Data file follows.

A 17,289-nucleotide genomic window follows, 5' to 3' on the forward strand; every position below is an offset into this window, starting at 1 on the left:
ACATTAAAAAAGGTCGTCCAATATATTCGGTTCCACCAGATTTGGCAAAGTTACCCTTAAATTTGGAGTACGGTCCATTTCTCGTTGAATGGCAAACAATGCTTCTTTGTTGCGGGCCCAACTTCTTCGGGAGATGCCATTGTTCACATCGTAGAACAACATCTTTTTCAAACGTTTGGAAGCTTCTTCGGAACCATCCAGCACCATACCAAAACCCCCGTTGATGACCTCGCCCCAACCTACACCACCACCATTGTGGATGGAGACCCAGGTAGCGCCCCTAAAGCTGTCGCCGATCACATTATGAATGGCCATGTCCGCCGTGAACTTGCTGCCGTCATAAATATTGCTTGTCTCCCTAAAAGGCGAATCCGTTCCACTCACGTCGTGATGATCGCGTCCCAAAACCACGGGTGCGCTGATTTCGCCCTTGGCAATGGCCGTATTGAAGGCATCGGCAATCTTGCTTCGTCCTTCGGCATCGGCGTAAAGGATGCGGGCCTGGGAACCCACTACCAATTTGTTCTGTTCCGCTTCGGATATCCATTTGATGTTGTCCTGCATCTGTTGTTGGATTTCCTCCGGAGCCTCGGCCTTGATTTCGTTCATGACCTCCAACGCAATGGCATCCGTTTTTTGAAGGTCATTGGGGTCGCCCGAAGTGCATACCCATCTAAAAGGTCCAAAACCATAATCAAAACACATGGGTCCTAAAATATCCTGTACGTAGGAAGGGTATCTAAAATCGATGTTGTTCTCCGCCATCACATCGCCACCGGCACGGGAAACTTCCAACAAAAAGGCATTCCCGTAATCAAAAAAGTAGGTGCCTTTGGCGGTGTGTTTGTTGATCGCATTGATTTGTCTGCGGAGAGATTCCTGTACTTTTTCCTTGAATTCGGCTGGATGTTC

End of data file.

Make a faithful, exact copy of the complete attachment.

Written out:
A 17,289-nucleotide genomic window follows, 5' to 3' on the forward strand; every position below is an offset into this window, starting at 1 on the left:
ACATTAAAAAAGGTCGTCCAATATATTCGGTTCCACCAGATTTGGCAAAGTTACCCTTAAATTTGGAGTACGGTCCATTTCTCGTTGAATGGCAAACAATGCTTCTTTGTTGCGGGCCCAACTTCTTCGGGAGATGCCATTGTTCACATCGTAGAACAACATCTTTTTCAAACGTTTGGAAGCTTCTTCGGAACCATCCAGCACCATACCAAAACCCCCGTTGATGACCTCGCCCCAACCTACACCACCACCATTGTGGATGGAGACCCAGGTAGCGCCCCTAAAGCTGTCGCCGATCACATTATGAATGGCCATGTCCGCCGTGAACTTGCTGCCGTCATAAATATTGCTTGTCTCCCTAAAAGGCGAATCCGTTCCACTCACGTCGTGATGATCGCGTCCCAAAACCACGGGTGCGCTGATTTCGCCCTTGGCAATGGCCGTATTGAAGGCATCGGCAATCTTGCTTCGTCCTTCGGCATCGGCGTAAAGGATGCGGGCCTGGGAACCCACTACCAATTTGTTCTGTTCCGCTTCGGATATCCATTTGATGTTGTCCTGCATCTGTTGTTGGATTTCCTCCGGAGCCTCGGCCTTGATTTCGTTCATGACCTCCAACGCAATGGCATCCGTTTTTTGAAGGTCATTGGGGTCGCCCGAAGTGCATACCCATCTAAAAGGTCCAAAACCATAATCAAAACACATGGGTCCTAAAATATCCTGTACGTAGGAAGGGTATCTAAAATCGATGTTGTTCTCCGCCATCACATCGCCACCGGCACGGGAAACTTCCAACAAAAAGGCATTCCCGTAATCAAAAAAGTAGGTGCCTTTGGCGGTGTGTTTGTTGATCGCATTGATTTGTCTGCGGAGAGATTCCTGTACTTTTTCCTTGAATTCGGCTGGATGTTC